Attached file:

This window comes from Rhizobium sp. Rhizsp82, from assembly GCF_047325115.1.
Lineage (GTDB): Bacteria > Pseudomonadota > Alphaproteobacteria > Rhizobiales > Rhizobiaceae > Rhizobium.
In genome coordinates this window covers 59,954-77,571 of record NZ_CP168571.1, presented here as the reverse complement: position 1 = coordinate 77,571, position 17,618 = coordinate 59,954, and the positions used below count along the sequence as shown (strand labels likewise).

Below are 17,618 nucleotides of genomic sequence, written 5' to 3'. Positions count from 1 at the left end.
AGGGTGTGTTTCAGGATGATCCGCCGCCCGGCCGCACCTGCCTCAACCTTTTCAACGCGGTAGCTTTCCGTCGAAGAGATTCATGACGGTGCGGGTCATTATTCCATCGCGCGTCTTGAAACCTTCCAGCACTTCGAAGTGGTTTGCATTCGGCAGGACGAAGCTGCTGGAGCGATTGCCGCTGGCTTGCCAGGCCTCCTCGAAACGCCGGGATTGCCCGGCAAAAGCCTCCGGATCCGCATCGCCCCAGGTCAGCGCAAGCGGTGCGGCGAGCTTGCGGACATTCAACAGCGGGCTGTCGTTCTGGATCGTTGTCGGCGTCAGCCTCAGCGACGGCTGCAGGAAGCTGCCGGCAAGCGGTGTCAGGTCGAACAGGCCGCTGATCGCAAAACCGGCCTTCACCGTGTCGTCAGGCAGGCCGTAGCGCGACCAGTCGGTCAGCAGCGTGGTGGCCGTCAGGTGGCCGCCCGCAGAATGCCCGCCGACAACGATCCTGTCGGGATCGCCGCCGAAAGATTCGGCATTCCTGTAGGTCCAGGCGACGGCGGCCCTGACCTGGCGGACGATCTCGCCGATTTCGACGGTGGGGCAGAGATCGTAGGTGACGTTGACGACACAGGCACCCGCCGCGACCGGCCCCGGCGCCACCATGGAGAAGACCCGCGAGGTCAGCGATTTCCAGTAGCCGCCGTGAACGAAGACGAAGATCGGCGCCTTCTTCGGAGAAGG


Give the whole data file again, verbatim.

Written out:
This window comes from Rhizobium sp. Rhizsp82, from assembly GCF_047325115.1.
Lineage (GTDB): Bacteria > Pseudomonadota > Alphaproteobacteria > Rhizobiales > Rhizobiaceae > Rhizobium.
In genome coordinates this window covers 59,954-77,571 of record NZ_CP168571.1, presented here as the reverse complement: position 1 = coordinate 77,571, position 17,618 = coordinate 59,954, and the positions used below count along the sequence as shown (strand labels likewise).

Below are 17,618 nucleotides of genomic sequence, written 5' to 3'. Positions count from 1 at the left end.
AGGGTGTGTTTCAGGATGATCCGCCGCCCGGCCGCACCTGCCTCAACCTTTTCAACGCGGTAGCTTTCCGTCGAAGAGATTCATGACGGTGCGGGTCATTATTCCATCGCGCGTCTTGAAACCTTCCAGCACTTCGAAGTGGTTTGCATTCGGCAGGACGAAGCTGCTGGAGCGATTGCCGCTGGCTTGCCAGGCCTCCTCGAAACGCCGGGATTGCCCGGCAAAAGCCTCCGGATCCGCATCGCCCCAGGTCAGCGCAAGCGGTGCGGCGAGCTTGCGGACATTCAACAGCGGGCTGTCGTTCTGGATCGTTGTCGGCGTCAGCCTCAGCGACGGCTGCAGGAAGCTGCCGGCAAGCGGTGTCAGGTCGAACAGGCCGCTGATCGCAAAACCGGCCTTCACCGTGTCGTCAGGCAGGCCGTAGCGCGACCAGTCGGTCAGCAGCGTGGTGGCCGTCAGGTGGCCGCCCGCAGAATGCCCGCCGACAACGATCCTGTCGGGATCGCCGCCGAAAGATTCGGCATTCCTGTAGGTCCAGGCGACGGCGGCCCTGACCTGGCGGACGATCTCGCCGATTTCGACGGTGGGGCAGAGATCGTAGGTGACGTTGACGACACAGGCACCCGCCGCGACCGGCCCCGGCGCCACCATGGAGAAGACCCGCGAGGTCAGCGATTTCCAGTAGCCGCCGTGAACGAAGACGAAGATCGGCGCCTTCTTCGGAGAAGG